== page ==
Plummer said Wednesday the other driver bumped his tailgate at a red light in south suburban Denver after the Bronco had been zipping through traffic on his way to deliver a check to charity on April 20.
He acknowledged cutting off the other motorist while talking on his cell phone.
"I waved in my rearview mirror and even said sorry. And all I heard was incessant honking. When I pulled up to the light, I felt a bump on the back of my tailgate, which was very surprising," Plummer said.
He said he got out of his 2005 Honda Element to check for damage. Finding none, he got back into his truck, drove away when the light changed and called 911 to report the incident.
"It wasn't like he smashed into me. It was more like a tap to say, 'Hey, you cut me off.' So I let 911 know and I took off and had to get to my function," Plummer said.
Police told him they have no record of his call but Plummer said he'll show investigators his cell phone records to prove it.
Plummer was issued a summons for a misdemeanor city violation of "injure or destroy property," similar to criminal mischief under state law. The summons orders Plummer to appear at Englewood's Violations Bureau between June 2 and June 15.
The pickup driver, Douglas Stone, 47, of Denver, said he didn't
realize the other driver was Plummer.
"I thought it was some 19- or 20-year-old kid driving a car
that his dad gave him, and maybe he needed to be talked to by his
dad," Stone told The Associated Press in a phone interview,
describing the driver as clean-shaven with hair past his ears.
"It's not the Jake Plummer you see on TV, after he's taken a
shower and has that shaggy beard.
"He was kind of a small, skinny guy. By the way he looks, he's
not built like a football player," the 6-foot-3, 260-pound Stone
Plummer, Denver's quarterback for three seasons, has received unwelcome attention before. In 2004, he flashed an obscene gesture to a heckler in the home crowd. When a newspaper columnist identified his girlfriend last year, he called the columnist and criticized Broncos fans. He later apologized and said he likes being Denver's quarterback.
Plummer said this latest incident shouldn't affect his reputation.
"When football season comes, I don't think anybody's going to be saying, 'Oh yeah! I remember that road rage thing.' They're not going to care," he said.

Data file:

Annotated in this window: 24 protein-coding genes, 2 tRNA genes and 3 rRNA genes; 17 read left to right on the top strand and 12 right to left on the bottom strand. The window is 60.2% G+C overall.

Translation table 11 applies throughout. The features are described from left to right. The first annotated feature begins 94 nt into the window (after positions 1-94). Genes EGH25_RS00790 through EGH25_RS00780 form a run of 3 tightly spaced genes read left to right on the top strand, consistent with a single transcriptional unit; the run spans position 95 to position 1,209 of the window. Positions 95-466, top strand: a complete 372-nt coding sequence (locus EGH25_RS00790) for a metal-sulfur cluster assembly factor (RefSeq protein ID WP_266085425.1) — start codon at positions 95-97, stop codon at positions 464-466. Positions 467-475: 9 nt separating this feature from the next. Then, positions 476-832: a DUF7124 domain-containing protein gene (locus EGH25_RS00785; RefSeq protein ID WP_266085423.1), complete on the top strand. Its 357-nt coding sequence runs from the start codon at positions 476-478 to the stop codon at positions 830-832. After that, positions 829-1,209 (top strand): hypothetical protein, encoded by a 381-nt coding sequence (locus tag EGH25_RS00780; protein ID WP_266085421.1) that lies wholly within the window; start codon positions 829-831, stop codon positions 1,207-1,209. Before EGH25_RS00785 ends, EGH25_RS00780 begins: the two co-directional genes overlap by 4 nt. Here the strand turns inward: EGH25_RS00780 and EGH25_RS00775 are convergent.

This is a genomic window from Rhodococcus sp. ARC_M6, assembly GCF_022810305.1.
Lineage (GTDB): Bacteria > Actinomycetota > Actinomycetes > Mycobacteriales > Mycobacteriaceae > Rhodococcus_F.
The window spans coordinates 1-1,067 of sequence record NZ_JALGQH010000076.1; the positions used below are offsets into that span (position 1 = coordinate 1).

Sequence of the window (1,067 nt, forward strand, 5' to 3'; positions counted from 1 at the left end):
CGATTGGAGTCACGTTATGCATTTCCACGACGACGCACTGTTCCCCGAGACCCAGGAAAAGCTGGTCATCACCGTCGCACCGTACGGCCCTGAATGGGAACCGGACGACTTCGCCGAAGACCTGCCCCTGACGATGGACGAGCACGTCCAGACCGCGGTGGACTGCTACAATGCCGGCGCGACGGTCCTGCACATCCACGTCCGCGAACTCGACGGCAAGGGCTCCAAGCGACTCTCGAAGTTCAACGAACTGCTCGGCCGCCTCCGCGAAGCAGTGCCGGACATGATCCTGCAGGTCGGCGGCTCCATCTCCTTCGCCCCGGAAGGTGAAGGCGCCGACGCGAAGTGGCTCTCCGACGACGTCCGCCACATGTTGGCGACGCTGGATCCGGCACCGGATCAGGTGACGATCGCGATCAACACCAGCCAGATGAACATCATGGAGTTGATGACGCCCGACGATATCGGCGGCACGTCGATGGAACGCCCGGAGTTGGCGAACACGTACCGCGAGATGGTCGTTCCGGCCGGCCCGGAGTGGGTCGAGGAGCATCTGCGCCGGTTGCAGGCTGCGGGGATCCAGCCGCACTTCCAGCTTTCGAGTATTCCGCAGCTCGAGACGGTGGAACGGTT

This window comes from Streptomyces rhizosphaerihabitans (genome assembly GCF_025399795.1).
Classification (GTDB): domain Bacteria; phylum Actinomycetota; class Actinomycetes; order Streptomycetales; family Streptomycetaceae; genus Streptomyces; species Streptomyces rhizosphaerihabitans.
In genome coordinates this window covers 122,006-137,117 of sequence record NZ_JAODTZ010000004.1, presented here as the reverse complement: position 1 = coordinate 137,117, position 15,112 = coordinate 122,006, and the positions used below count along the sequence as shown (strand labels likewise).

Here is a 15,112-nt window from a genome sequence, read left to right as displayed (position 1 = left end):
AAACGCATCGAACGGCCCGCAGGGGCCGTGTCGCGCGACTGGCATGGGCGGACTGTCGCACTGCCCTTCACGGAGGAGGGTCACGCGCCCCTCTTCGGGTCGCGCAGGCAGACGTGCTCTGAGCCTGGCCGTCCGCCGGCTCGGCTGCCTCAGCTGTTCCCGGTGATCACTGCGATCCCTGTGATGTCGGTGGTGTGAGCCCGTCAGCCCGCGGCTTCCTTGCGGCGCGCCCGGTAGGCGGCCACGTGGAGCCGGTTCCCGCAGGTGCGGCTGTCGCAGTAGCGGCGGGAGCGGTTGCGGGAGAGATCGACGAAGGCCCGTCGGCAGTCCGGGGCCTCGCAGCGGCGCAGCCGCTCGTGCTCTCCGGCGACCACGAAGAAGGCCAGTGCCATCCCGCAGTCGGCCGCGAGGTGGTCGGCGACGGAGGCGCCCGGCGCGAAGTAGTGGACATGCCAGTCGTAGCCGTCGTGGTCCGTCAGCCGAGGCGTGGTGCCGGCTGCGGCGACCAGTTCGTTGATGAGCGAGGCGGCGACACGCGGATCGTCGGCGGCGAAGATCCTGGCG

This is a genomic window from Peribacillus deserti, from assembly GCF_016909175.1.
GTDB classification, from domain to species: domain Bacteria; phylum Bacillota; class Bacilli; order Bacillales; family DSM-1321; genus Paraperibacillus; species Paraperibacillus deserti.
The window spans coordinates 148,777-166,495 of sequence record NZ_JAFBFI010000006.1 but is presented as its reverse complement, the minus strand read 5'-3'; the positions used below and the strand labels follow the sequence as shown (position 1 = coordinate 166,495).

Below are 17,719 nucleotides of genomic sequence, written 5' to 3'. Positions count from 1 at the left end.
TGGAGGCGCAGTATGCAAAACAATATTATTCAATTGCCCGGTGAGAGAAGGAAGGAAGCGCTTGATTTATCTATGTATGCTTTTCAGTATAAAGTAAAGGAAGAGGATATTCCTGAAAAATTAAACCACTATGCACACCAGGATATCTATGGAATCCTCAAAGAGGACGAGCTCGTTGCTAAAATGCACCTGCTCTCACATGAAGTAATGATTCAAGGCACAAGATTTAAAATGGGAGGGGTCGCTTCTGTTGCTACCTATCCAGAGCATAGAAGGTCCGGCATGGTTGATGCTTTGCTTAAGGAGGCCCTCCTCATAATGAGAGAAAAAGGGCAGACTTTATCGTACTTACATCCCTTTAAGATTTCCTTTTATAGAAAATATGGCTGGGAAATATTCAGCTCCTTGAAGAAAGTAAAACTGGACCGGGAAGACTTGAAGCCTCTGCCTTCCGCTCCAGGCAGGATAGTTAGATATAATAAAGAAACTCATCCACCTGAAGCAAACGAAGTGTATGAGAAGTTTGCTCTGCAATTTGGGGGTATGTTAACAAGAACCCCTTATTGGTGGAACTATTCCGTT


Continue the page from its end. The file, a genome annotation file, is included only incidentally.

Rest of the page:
"It's a matter of how we play ball and go on, and image tarnished, whatever, role model, blah blah blah, I'm here to play football and win games and whatever happens, that's what I've got to deal with," he said.
Learning to control his temper is not an issue, either, Plummer suggested.
"I'm not concerned one bit with that. I'm very calm," he said. "There's no anger management problems with me, no."
In this latest incident, "I wasn't angry one bit until he bumped me in the back of my car," Plummer said.
According to a police report, witnesses said a man later identified as Plummer got out of the Honda at the stoplight and said something to Stone. The comments aren't in the report. Plummer denied saying anything to Stone.
The other driver then returned to the Honda, backed into the pickup and left when the light changed, the report said, quoting witnesses.
One witness wrote down the Honda license plate, which police traced to Plummer.
Police investigator John Hoehler said the officer in charge of the case did not contact Plummer until last week because he was busy with other matters.
Plummer said he was surprised when he was contacted by police on Friday because "it was a month after everything had transpired."
The police report said Plummer's car had $200 to $300 in damage and Stone's pickup had about $25 damage to its front license plate holder.
On Wednesday, Plummer said he didn't notice any damage at the scene because the trucks were pressed against each other bumper to bumper.
Asked if he backed up into the other truck, Plummer said, "From the story I just told you, I think that would be impossible for that to happen."